Doorstoppers of the Month: Americanah and Deerbrook

On one of my periodic trips back to the States, I saw Chimamanda Ngozi Adichie speak at a large Maryland library soon after Americanah (2013) was published. I didn’t retain much from her talk, except that her main character, Ifemelu, was a blogger about race issues and that Black hair also played a role. I was hugely impressed with Adichie in person: stylish and well-spoken, she has calm confidence and a mellifluous voice. In the “question” (comment) time I remember many young African and African American women saying how much her book meant to them, capturing the complexities of what it’s like to be Black in America.

Ironically, I have hoarded Adichie’s work over the years since then but not read it. I did read We Should All Be Feminists from the library for Novellas in November one year, but had accumulated copies of her other five books as gifts or from neighbors or the free bookshop. (Is there a tsundoku-type term for author-specific stockpiling?) Luckily, my first taste of her fiction exceeded my high expectations and whetted my appetite to read the rest.

“You can’t write an honest novel about race in this country,” a secondary African American character declares at an evening salon Ifemelu attends. Adichie puts the lie to that statement: her slight outsider status allows her to cut through stereotypes and pretenses and get right to the heart of the issue. The novel may be seven years old (and hearkens back to the optimism of Barack Obama’s first election), but it feels utterly fresh and relevant at a time when we are newly aware of the insidiousness of racism. Again and again, I nodded in wry acknowledgment of the truth of Ifemelu’s cutting observations:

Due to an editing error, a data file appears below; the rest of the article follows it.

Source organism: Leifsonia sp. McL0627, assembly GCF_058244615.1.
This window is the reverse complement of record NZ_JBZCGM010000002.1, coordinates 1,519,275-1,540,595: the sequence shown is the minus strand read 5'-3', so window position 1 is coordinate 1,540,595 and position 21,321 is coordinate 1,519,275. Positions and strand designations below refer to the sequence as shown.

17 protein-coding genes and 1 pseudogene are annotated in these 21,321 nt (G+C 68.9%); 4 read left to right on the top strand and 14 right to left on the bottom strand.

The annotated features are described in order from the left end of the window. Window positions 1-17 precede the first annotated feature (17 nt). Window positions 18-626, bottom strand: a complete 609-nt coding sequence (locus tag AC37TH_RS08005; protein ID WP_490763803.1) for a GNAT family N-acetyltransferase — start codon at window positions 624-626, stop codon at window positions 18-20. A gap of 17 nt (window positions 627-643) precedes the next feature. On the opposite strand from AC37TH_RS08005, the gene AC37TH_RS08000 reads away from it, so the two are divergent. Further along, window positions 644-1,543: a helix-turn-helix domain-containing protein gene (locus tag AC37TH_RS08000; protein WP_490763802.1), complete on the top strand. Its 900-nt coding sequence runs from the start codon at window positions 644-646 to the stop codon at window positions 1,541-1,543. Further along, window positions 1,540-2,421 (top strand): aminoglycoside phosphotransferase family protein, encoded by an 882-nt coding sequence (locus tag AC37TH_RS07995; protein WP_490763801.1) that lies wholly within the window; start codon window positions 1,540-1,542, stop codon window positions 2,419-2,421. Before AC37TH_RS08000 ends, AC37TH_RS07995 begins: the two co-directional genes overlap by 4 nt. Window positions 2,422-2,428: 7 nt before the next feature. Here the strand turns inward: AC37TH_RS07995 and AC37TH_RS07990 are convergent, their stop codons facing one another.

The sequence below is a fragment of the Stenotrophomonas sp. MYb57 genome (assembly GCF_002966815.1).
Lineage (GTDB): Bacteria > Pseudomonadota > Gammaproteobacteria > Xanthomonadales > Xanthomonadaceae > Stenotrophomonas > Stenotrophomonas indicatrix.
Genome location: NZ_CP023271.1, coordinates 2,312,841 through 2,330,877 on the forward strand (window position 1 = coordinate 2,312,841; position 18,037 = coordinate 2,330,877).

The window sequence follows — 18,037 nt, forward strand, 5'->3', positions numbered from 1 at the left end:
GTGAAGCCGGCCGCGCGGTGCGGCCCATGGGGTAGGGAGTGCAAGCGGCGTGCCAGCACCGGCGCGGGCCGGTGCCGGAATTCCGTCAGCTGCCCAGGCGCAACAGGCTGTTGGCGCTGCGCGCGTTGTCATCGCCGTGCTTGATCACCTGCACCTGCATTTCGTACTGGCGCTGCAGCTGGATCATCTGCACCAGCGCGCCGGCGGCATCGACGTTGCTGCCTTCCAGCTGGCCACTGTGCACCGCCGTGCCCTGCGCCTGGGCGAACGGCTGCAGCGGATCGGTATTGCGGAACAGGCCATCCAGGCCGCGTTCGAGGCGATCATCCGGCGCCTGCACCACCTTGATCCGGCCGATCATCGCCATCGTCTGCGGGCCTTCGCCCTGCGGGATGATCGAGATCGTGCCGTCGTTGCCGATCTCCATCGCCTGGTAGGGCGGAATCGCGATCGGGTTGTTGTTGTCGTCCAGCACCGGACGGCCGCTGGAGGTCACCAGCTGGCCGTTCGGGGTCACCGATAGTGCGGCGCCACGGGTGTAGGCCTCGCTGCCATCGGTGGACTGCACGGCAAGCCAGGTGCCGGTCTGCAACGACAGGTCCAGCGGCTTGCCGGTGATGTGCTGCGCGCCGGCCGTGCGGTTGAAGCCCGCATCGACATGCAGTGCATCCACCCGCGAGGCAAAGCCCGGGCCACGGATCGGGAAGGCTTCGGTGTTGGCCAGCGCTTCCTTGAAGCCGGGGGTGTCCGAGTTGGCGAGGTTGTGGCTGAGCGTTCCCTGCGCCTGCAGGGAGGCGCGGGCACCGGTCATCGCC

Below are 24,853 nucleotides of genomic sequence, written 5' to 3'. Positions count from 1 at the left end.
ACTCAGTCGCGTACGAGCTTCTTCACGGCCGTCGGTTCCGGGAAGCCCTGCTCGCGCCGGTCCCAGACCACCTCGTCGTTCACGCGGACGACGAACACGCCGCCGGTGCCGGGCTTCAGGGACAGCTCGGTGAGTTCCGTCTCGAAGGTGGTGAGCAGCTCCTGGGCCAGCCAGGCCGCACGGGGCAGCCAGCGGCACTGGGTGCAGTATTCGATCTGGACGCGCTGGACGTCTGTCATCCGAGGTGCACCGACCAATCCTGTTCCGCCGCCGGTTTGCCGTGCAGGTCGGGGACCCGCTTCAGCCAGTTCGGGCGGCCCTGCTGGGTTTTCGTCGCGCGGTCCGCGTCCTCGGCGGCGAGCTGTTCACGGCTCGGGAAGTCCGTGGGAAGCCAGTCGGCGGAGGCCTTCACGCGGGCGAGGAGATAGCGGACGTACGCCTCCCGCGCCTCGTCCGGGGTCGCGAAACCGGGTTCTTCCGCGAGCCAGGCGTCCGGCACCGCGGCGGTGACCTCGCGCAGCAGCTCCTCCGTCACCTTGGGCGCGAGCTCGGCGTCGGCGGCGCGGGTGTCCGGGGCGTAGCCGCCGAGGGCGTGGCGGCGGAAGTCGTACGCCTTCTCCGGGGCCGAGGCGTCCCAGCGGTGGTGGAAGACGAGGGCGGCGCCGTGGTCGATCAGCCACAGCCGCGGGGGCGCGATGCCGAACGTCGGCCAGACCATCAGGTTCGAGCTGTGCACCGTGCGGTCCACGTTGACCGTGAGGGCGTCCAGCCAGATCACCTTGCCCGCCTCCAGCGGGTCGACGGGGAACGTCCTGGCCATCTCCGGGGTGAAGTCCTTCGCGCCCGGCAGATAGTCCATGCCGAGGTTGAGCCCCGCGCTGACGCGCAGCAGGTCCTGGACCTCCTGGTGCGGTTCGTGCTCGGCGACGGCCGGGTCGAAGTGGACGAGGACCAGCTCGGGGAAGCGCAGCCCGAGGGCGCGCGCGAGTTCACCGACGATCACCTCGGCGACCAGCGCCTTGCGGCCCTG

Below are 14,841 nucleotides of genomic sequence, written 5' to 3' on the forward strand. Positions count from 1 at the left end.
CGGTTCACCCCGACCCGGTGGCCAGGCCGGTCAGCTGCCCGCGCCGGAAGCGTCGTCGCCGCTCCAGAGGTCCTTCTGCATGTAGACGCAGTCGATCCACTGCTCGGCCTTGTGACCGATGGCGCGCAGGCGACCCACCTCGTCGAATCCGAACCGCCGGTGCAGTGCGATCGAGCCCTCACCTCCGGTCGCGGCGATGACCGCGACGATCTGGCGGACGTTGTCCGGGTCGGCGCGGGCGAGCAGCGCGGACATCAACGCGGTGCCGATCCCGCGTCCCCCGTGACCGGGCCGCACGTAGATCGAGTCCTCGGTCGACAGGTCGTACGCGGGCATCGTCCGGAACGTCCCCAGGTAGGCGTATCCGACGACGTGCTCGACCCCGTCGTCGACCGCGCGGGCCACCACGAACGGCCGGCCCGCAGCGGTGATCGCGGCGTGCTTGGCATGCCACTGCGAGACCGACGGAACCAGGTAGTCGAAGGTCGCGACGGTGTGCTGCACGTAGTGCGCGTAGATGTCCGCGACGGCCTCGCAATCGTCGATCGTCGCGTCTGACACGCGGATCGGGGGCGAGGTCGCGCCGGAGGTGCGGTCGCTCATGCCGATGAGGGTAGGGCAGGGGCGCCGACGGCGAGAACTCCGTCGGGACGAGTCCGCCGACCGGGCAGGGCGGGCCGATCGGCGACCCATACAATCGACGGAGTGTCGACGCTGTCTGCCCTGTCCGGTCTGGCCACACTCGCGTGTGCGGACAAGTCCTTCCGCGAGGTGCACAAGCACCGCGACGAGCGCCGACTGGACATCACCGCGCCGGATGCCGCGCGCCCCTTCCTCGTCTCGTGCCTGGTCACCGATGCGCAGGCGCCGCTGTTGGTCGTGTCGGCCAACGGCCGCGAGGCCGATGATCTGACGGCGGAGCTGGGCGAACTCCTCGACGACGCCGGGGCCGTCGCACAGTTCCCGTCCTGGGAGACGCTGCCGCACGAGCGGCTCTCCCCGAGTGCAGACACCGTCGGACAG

Job Vacancy in America—National Arbiter in Chief of ‘Who Is Racist’: In America, racism exists but racists are all gone. Racists belong to the past. Racists are the thin-lipped mean white people in the movies about the civil rights era. Here’s the thing: the manifestation of racism has changed but the language has not. So if you haven’t lynched somebody then you can’t be called a racist.